This promises to be an entertaining and enjoyable evening. The resurgence of cabaret as a medium of entertainment is unique to particular areas of the United States, and Columbia, South Carolina usually wouldn’t be among that list. The chance to see a cabaret without traveling is something you don’t want to miss in the end of the Last Call season. Off the Top of my Head gives its audience a chance to hang out, have fun, and enjoy the performance art that is a cabaret show without them needing a time machine, and it’d be a shame to miss it.

Trustus Theatre is at 520 Lady Street, behind the Gervais Street Publix. For information or reservations call the box office Tuesdays through Saturdays 1-6 pm at 803-254-9732. Visit www.trustus.org for all show information and season information.

- Sam Smith, Jasper intern

"Good People" - Jillian Owens reviews the new play at Trustus Theatre

David Lindsay-Abaire’s Good People, the new show at Trustus Theatre,  takes place in Boston, but really exists in two separate worlds.  Margie Walsh (Dewey Scott-Wiley) isn’t doing well at life.  As struggling single mother with a severely disabled adult daughter, she’s barely getting by paycheck to paycheck.   When she’s laid off from her job at the Dollar Store for excessive tardiness –mostly from having to care for her daughter—she’s left with no prospects and a looming eviction. Her friends suggest she go talk to her old high school flame, Mike (Jason Stokes) to see if he can give her a job.  They all remember him as being “Good People” - surely he’ll help an old friend out. Mike is completely beating Margie at the game of life:  he’s a successful doctor with a home, a family, and a practice in Chestnut Hill, an upscale part of town.   Mike never says he’s rich, just “comfortable,” to which Margie snaps back, "Oh, comfortable.  You're comfortable. OK — I guess that makes me uncomfortable."  She manages to wheedle an invitation to a birthday party that his wife is throwing for him, where she hopes to meet her new future employer.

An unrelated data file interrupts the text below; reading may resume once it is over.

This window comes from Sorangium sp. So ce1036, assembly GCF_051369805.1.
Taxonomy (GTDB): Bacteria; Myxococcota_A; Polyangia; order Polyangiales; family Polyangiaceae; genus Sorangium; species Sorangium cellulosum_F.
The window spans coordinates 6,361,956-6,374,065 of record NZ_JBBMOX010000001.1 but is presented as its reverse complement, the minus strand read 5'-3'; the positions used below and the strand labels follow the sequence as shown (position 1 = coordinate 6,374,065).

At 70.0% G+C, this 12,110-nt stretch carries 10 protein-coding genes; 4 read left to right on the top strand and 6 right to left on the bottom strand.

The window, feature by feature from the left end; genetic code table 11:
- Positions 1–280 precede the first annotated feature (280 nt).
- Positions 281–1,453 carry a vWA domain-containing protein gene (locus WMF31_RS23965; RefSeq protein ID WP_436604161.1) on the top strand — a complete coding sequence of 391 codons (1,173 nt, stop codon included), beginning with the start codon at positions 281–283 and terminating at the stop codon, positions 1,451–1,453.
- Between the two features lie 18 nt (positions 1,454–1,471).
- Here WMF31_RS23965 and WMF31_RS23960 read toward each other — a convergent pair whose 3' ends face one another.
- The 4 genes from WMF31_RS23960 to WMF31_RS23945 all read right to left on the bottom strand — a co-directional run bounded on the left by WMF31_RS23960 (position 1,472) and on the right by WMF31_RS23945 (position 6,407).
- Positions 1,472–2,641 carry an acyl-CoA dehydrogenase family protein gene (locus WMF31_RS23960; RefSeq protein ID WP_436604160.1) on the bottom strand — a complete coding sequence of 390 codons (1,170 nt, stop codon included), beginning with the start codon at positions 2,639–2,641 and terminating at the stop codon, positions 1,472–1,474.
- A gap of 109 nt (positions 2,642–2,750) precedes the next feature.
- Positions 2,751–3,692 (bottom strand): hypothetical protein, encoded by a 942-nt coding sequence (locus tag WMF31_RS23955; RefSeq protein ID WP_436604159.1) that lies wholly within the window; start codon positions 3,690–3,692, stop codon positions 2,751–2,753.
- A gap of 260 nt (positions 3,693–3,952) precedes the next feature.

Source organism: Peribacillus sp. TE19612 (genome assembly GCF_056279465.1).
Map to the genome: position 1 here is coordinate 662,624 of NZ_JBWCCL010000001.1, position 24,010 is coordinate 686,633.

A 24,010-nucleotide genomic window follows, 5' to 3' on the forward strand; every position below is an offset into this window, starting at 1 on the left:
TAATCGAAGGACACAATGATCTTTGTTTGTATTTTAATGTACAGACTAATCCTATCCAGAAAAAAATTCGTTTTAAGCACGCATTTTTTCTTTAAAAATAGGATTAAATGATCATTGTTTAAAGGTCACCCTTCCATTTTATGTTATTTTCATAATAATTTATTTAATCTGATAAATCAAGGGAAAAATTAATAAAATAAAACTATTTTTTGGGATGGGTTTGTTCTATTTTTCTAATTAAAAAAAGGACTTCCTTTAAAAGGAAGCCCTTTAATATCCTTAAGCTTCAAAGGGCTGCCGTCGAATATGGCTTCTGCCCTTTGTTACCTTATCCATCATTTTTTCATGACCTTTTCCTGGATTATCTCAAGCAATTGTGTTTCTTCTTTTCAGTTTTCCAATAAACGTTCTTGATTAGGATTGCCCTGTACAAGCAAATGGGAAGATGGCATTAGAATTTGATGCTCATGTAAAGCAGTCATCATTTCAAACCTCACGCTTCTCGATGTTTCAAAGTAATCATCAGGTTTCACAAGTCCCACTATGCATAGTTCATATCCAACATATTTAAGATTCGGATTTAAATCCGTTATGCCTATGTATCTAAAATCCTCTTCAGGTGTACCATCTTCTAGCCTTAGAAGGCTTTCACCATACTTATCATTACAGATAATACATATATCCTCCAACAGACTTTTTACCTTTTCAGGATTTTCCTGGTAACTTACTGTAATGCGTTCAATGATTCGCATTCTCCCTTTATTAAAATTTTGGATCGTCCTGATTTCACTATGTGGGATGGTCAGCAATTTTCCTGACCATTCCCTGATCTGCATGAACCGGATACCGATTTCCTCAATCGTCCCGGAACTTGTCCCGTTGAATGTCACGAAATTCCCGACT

Richard Kiraly

Lindsay-Abaire presents some truly interesting characters and concepts in this play.  Mike is that guy who managed to “get out” and make something of his life and Margie is that girl who just didn’t make it.  While Mike feels entitled to his success, since after all he did work extremely hard to get there, Margie points out that he had several lucky breaks that most people in the "Southie" end of Boston never had.  At what point are you truly just stuck?  When Margie, the self-proclaimed “too nice” girl attempts to blackmail Mike with frightening secrets from his past, you can’t help but wonder if any of these people are “good” at all.